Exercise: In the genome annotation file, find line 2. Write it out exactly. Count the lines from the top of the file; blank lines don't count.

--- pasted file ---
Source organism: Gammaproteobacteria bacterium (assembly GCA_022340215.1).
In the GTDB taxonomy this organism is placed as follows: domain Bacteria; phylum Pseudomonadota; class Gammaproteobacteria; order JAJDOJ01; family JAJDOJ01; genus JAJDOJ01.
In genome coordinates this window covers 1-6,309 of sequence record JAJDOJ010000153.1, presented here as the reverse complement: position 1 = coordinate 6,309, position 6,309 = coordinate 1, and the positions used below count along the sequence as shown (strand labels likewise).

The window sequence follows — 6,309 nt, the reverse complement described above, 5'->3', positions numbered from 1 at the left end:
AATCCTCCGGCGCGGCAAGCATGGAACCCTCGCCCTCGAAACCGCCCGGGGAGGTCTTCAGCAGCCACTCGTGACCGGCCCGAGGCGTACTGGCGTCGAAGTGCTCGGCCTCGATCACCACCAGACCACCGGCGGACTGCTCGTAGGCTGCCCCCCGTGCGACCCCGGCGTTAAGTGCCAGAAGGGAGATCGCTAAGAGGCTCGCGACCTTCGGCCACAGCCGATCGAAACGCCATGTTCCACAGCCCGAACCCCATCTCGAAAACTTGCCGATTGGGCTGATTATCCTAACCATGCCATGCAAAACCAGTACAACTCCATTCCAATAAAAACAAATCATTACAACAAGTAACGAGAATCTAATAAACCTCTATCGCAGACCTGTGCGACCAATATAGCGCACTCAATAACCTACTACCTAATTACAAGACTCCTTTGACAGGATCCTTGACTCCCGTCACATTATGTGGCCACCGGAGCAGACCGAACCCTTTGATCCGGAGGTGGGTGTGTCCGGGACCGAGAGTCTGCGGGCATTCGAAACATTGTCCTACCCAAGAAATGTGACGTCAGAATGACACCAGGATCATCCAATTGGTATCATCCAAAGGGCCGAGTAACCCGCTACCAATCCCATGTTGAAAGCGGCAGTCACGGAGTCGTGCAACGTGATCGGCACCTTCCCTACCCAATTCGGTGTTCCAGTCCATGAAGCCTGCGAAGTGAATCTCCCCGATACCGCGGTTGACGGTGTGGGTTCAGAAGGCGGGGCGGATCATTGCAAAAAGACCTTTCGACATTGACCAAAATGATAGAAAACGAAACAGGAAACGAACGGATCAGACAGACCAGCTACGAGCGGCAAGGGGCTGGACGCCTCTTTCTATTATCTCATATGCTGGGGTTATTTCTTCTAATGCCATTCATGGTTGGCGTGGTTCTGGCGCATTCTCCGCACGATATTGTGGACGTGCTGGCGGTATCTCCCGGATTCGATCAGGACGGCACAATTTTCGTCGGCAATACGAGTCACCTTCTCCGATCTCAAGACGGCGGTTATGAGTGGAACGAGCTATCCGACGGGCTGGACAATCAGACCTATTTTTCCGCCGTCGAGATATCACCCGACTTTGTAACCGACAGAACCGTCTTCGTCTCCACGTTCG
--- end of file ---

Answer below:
In the GTDB taxonomy this organism is placed as follows: domain Bacteria; phylum Pseudomonadota; class Gammaproteobacteria; order JAJDOJ01; family JAJDOJ01; genus JAJDOJ01.